Johnson v. State

Annotate this Case

251 Ind. 17 (1968)

238 N.E.2d 651

JOHNSON v. STATE OF INDIANA.

No. 1167-S-131.

Supreme Court of Indiana.

Filed July 19, 1968.

*18 Hilbert L. Bradley, Gary, for appellant.

John J. Dillon, Attorney General, and Michael V. Gooch, Deputy Attorney General, for appellee.

HUNTER, J.

Appellant, a notary public, was convicted after non-jury trial in the Lake Criminal Court of falsely attesting an affidavit. The affidavit in question, purportedly sworn to before the appellant by one Floyd Mitchell, is in the form of *19 an application for an absentee voter's ballot. Appellant, besides being a notary public, was a precinct election official.

The statute under which appellant was charged is Ind. Anno. Stat. § 10-3602 (1956 Repl.), and reads as follows:

"Falsely attesting affidavit Whoever, being a notary public or other officer or person authorized to administer oaths, certifies that any person was sworn or affirmed before him to any affidavit or other instrument or writing, when, in fact, such person was not so sworn or affirmed, shall, on conviction, be imprisoned in the state prison not less than three (3) years, and fined not less than ten dollars ($10.00) nor more than one thousand dollars ($1000)."

Appellant urges upon this appeal only two causes for reversal:

(1) That the evidence is insufficient on the element of criminal intent to sustain the finding of guilty; and (2) That appellant's trial counsel inadequately and incompetently represented him at trial, thereby resulting in a denial of appellant's right to due process of law as guaranteed by the Fourteenth Amendment to the Constitution of the United States and by Article 1, Section 13 of the Constitution of Indiana.

Turning to appellant's first allegation of error, his challenge to the sufficiency of the evidence, this Court, on appeal, will consider only the evidence most favorable to the appellee, State of Indiana, together with all reasonable and logical inferences that may be adduced therefrom. Capps v. State (1966), 248 Ind. 472, 229 N.E.2d 794. That evidence reveals the following:

On May 1, 1964, the appellant notarized an application for absent voter's ballot which was purportedly signed by one Floyd Mitchell of 2570 E. 22d Place, Gary, Indiana.

The notarization read:

"Subscribed and sworn to before me this 1 day of May, 1964. s/s Eugene Johnson"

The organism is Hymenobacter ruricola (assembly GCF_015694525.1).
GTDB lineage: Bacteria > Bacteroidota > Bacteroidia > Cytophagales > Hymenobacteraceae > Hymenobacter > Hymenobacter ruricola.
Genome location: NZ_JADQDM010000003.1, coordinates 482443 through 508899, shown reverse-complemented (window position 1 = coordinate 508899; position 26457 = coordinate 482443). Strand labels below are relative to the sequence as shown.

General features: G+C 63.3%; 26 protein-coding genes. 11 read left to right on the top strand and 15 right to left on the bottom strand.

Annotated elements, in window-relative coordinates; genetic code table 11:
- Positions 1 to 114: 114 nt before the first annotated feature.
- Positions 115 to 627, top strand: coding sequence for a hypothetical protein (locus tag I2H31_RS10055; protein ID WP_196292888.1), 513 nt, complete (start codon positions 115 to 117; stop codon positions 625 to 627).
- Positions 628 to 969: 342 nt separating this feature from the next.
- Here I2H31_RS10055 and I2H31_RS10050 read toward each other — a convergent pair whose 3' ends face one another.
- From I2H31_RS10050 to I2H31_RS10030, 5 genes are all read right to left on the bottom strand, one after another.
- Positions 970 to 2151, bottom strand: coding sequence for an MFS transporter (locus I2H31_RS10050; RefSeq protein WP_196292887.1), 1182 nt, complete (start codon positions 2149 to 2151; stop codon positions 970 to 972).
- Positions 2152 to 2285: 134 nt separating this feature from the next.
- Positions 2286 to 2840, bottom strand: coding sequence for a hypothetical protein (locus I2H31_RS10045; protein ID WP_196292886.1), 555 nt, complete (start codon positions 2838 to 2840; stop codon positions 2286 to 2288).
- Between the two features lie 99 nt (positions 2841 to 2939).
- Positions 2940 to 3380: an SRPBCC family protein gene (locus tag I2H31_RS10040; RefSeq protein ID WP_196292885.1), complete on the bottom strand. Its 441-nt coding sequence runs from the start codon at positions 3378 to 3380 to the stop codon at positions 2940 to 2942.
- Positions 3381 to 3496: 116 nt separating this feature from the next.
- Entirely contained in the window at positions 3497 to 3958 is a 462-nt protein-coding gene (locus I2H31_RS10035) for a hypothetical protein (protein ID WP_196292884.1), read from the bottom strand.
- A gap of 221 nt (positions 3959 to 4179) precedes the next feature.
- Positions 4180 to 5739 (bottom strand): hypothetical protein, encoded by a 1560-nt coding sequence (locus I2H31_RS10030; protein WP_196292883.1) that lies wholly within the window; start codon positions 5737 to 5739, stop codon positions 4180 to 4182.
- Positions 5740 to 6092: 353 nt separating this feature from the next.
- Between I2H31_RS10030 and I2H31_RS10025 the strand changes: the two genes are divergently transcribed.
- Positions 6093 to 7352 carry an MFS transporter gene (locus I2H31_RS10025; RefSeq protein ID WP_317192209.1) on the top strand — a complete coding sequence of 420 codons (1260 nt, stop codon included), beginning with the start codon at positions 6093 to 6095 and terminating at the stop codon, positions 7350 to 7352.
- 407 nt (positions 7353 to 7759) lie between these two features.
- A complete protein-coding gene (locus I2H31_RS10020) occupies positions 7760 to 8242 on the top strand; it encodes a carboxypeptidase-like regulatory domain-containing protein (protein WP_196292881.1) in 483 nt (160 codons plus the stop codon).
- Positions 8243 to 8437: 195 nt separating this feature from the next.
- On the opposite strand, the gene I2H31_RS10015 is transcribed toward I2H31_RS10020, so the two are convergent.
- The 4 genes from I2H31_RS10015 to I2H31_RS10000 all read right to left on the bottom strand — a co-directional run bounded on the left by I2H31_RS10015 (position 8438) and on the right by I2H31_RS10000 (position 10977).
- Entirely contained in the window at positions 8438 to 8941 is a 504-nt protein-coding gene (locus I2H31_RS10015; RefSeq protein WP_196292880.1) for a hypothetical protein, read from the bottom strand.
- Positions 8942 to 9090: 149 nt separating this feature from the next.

*20 On the same application, the appellant's signature also appeared below a printed statement which read:

"We, the undersigned legal freehold voters residing in the same precinct as the applicant for such Absent Voter's Ballot, certify that we are resident freehold voters of said precinct and that we are personally acquainted with said applicant and that the above statements are to our personal knowledge true."

A handwriting expert testified that the same person who had twice signed the appellant's name to the application in question here also signed appellant's original notarial bond. From this a valid inference may be drawn that the appellant did notarize the application.

William Boyd, Jr., the step-son-in-law of the purported applicant, Floyd Mitchell, then testified that Floyd Mitchell died on November 23, 1963, when he was approximately 45 years of age. That is to say, Floyd Mitchell, with whom the appellant was personally acquainted, had been deceased for more than five (5) months when the appellant notarized the purported signature of Floyd Mitchell on the application for an Absent Voter's Ballot in question here.

It is the appellant's contention, however, that the evidence presented by the State in this case is insufficient as a matter of law to support the finding of guilty because there has been no proof that appellant had the requisite mens rea or criminal intent necessary to establish a violation of § 10-3602, supra. In support of this proposition appellant cites the recent case of Noble v. State (1967), 248 Ind. 101, 223 N.E.2d 755.